I don’t think I’ve changed that much in thirty years, so why have I such a healthy dislike for a place of which I was once so fond ? I think possibly it’s because I’ve not so much changed as grown up. London seems to be a city for young people, not middle aged ones with a slightly grumpy outlook on life. I will continue to visit the place for as long as I have friends and family there of course, but a slightly selfish inner voice mutters to me that it wishes they’d move somewhere, well a little more salubrious.
A friend who migrated from Milton Keynes to Whitehaven in Cumbria a couple of years ago has pretty much nailed it. She says ‘I have concluded that London is for the young, the ambitious or the insane.’
I think that living away from London in ‘the provinces’ might have also coloured my judgement somewhat. It certainly seems now as though few of the edicts issued by a London based parliament have much benefit for areas far distant from London and the south east. Pre-election spin about the creation of a ‘Northern Powerhouse’ seems to have quietly faded away. Recent decisions made at Westminster for trains not to stop at Stoke, on the proposed HS2 route through the potteries seems to back up this suspicion. An area which has never recovered from the loss of its mining and pottery industries has lost out on a potential economic lifeline, almost certainly to its detriment. I’ve also witnessed first-hand the devastation caused to local communities by the recent catastrophic flooding in Cumbria. It’s set me wondering that if had these floods had happened in or around London, whether the infrastructure might not have been fixed a tad more quickly. I could go on about this, but just thinking about it gives me a deep sense of unease.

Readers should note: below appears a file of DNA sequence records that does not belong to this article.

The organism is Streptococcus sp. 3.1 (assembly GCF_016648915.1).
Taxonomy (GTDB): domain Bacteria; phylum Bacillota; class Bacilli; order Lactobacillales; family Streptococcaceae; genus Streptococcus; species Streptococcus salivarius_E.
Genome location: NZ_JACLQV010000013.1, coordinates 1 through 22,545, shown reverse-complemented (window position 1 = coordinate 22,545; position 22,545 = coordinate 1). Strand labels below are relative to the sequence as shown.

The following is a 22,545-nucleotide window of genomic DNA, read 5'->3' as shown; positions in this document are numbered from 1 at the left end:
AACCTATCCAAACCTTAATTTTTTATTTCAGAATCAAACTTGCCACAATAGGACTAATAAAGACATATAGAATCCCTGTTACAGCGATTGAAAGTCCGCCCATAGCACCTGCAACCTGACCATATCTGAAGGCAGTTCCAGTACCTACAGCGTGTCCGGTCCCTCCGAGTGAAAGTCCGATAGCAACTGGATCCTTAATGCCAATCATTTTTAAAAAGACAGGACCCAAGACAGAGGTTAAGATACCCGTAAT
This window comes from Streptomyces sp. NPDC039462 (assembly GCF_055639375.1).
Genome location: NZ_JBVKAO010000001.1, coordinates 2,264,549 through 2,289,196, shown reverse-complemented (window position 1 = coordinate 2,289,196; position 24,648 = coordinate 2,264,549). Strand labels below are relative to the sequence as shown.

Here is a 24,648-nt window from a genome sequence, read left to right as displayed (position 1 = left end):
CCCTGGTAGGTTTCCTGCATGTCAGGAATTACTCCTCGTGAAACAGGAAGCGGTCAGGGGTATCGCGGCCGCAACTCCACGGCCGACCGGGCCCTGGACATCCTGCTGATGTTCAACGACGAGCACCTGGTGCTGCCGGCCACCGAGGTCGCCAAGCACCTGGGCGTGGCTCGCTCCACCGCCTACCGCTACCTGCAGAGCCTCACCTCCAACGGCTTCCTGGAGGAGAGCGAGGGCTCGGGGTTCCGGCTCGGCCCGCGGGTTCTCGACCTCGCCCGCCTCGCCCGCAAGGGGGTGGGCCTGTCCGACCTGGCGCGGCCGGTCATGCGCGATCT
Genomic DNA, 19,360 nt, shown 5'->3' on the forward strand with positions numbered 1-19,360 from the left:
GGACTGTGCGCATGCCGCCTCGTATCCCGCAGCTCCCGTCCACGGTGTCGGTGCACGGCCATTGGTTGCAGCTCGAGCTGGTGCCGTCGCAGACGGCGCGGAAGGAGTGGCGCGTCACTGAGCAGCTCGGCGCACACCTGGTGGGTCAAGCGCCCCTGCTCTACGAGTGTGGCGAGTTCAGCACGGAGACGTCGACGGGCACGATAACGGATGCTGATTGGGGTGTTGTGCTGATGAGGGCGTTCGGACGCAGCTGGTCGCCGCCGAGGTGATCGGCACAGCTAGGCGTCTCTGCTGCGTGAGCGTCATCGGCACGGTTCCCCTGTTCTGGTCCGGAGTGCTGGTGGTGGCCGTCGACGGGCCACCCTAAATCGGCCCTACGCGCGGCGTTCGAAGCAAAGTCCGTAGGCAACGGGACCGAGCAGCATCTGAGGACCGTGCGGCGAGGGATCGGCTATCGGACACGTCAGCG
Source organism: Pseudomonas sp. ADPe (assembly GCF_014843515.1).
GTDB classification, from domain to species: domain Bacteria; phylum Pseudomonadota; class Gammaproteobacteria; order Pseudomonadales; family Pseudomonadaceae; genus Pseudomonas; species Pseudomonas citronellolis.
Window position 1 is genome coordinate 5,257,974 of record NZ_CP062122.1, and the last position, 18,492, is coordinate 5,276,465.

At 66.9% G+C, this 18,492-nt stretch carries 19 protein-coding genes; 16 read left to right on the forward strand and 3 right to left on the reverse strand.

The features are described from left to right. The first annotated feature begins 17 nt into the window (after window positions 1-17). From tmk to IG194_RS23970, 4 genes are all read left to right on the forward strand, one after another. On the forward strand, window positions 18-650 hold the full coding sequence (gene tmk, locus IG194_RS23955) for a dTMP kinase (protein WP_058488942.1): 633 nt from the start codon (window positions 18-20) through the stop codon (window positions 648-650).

Londoners themselves don’t really help. Even some of my ‘London’ friends seem to have an inexplicable air of superiority about where they live, as though it’s somehow better than everywhere else. I’ve even asked some if they’d ever consider moving away, and the answer is invariably that they’d relocate at the drop of a hat, but they couldn’t possibly do it, as how on earth would one manage on a provincial salary ? This seems odd, given that if they were brave enough to give up their modest London abodes they could afford veritable mansions by northern standards. For me though, it’s about quality of life, not cold hard cash. It’s about the fact that I can walk 30 minutes from my front door to a high green place, where the skylarks trill in the blue above, and the rolling Staffordshire countryside is spread out like a richly coloured tapestry before me. I’ve tried, but I’ve yet to replicate that feeling anywhere in London.
I do still have a favourite place down there though, somewhere I can spend all day on my own and lose myself in its history and atmosphere. It’s not often these days that I get the opportunity to visit, but I always look forward to the chance to once again walk through its terracotta galleries to visit old friends, and to be enticed by new exhibitions and displays.